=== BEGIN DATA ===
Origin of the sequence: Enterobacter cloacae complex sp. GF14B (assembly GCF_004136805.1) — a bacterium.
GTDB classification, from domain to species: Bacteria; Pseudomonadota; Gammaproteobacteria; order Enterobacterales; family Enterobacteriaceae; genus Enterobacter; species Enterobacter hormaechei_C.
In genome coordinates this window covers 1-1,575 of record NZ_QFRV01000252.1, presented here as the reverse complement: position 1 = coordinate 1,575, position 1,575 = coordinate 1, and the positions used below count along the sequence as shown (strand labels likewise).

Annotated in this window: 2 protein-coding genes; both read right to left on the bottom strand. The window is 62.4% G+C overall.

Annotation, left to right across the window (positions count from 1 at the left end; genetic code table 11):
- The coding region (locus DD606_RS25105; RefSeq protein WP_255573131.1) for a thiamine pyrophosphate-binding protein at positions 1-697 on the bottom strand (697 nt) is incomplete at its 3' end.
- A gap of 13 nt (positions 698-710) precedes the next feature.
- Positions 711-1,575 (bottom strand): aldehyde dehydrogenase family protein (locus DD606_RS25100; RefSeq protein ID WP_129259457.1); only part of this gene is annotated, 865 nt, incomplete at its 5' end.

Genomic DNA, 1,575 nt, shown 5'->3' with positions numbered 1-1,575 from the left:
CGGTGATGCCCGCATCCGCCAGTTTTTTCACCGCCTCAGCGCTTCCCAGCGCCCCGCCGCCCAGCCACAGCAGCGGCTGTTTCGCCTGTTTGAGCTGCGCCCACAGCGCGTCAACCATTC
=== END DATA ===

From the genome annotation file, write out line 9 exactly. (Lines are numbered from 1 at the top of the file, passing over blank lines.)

Genomic DNA, 1,575 nt, shown 5'->3' with positions numbered 1-1,575 from the left: